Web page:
After playing a live show for the Garden Collective earlier this month, The Fekks sat down with Atlas to discuss their new EP, creative flow, and all things music. “We are always going to be the harshest critics of our own work… but even when you tell yourself that, it doesn’t make it easier to get around,” says Aran, the Fekks’ lead singer and guitarist.
It’s hard to really know how many members there are in the Fekks, as they have a list of both “controversial” and “honorary” members. Their recent EP “Sad Circus” has seen them juggling members once again. Atlas got to chat with Aran, Fran (guitarist) and Chris (synths), who are the only three members that escape the aforementioned titles.
“We haven’t really existed as a live band, although we are technically together nine years now,” Chris says. “We shut down the venues that we play quite often. It’s two out of three right now.”
All jokes aside, the recently released EP showcases the sound of a band who have productively replaced missed gigging time with hours of refining, rewriting, and improving on their own sound. It’s a hard thing to make the complex sound simple, and these guys have done a good job of doing just that.
The music industry is a tough nut to crack here in Lisbon for smaller DIY bands, with no distinctive bridging point from the garage practice room to the stage of intermediate venues that support live music, such as Musicbox or Sabotage. The Fekks have been dealing with this for quite a while now.
“We haven’t experienced too many venues here in Portugal that has the music crowd there already,” Aran says. “Anywhere we have played, we have had to bring our own crowd… but things are definitely changing.”
“Portugal is a forgiving place also,” he says. “If you’re just starting out, people won’t necessarily boo you off stage or piss in a cup and throw it at you.”
That said, the Fekks recently headlined an event held by the Garden Collective in Má Língua with their first live performance since the EP release. And, as expected, it was welcomed with open arms by a crowd that had been eased into the gig with performances from Jenny Hayes, Shaka’s Lo-Fi Experience, Palavra Lisboa, and Ilyushka.
Tell me a bit about your songwriting process:
“I have always liked writing the music and melodies but hoped that someone else would come along to sing and write the lyrics,” says Aran, whose voice sometimes sounds more like that of a synth melody line than it does a voice. Maybe he just doesn’t want us to hear his lyrics, but it has its own beauty to it.
“It’s one of the main reasons we never did covers. Even if I had known a song for years, I would have to sit down and try to learn the lyrics. I just ended up agonizing over them,” Aran says.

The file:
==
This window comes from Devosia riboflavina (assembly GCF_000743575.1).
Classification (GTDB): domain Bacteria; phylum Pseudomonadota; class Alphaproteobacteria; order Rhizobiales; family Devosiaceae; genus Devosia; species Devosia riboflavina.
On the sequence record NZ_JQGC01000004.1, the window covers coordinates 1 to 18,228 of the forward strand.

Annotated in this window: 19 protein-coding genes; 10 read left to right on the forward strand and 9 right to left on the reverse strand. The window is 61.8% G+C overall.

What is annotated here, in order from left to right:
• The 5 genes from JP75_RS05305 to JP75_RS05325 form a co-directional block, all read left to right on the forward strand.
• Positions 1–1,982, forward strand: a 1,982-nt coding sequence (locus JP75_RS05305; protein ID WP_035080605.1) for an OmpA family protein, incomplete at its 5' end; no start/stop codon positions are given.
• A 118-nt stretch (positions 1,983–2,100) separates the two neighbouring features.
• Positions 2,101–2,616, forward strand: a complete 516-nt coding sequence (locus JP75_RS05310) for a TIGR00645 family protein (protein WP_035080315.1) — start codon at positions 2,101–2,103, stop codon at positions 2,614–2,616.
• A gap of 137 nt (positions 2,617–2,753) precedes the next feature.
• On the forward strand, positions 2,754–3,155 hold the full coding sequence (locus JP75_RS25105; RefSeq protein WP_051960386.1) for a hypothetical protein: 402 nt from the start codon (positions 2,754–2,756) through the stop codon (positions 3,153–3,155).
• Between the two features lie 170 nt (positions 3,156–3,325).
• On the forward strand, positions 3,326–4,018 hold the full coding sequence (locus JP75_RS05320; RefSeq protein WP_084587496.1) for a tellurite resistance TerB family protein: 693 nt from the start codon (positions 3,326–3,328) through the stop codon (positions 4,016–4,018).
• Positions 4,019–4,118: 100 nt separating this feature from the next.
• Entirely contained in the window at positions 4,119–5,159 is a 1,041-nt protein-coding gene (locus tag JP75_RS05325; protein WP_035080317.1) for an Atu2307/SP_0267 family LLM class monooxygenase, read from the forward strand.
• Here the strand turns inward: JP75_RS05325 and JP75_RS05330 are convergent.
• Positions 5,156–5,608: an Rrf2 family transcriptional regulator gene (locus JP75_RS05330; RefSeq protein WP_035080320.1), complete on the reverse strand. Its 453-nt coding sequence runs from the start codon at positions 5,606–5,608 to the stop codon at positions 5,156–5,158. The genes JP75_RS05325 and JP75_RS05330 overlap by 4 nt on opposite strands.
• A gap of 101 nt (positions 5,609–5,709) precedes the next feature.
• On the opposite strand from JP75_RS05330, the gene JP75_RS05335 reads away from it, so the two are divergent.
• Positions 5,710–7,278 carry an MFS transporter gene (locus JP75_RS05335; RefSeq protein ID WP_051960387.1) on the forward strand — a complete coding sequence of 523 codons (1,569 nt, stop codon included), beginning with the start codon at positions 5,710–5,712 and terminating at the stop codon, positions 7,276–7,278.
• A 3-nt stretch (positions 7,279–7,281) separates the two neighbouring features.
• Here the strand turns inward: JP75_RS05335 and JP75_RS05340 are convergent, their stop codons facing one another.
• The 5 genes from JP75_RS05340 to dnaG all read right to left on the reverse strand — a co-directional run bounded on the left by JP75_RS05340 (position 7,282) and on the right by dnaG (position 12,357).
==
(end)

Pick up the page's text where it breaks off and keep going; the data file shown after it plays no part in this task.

However, in an unexpected turn of events, the recent show at Má Língua saw the Fekks finish their set with “Teenage Dirtbag” by Wheatus after the crowd called for “One more tune!” They had the whole room singing along while taking a stroll down memory lane.
“We tried recording a song last year,” Aran says, “and when we had finished everything — nearly there, just the vocals left — I just couldn’t do it. It was a psychological barrier. This happened again, and I started to realize that this was becoming a problem. So we just decided, ‘Ok, fuck it!’ Let’s work on what we have.”
The end result of this “Ok, Fuck it” moment is “Sad Circus,” and although the lads reassure me that there are plenty of things they would improve on, I think the end product is a mature, well-presented sound to back up some fantastic songwriting.
“You have to start somewhere, it may not be perfect, but you just get it done,” Aran says. “Just the idea of finishing it was great!”
They recorded, mixed, and mastered it themselves and figured out all the finer details of the process “from one youtube video in particular, so it’s not perfect,” but Fran (the guitarist) is “obsessed with that side of the process.”
“The whole process was a learning curve and made to prove its own limitations,” Aran says.
What I love about this EP, and the band, is that while there is a level of seriousness about the music, these guys are not afraid to joke about it and point out the stereotypes of the industry they are pushing to be part of. The theme of the EP reflects this. It is a performance, it is a piece of art, and it may or may not have people going to listen to it, but let’s put it out there anyway and despair if we may.
“We would write about ourselves in the third person, but we are not famous enough yet,” reads the Fekks’ Facebook page.
We expect great things for the future of this nine-year-old but still youthful band of Cascais locals and urge you to give their recent release a listen and keep up to date with them on Facebook and Instagram.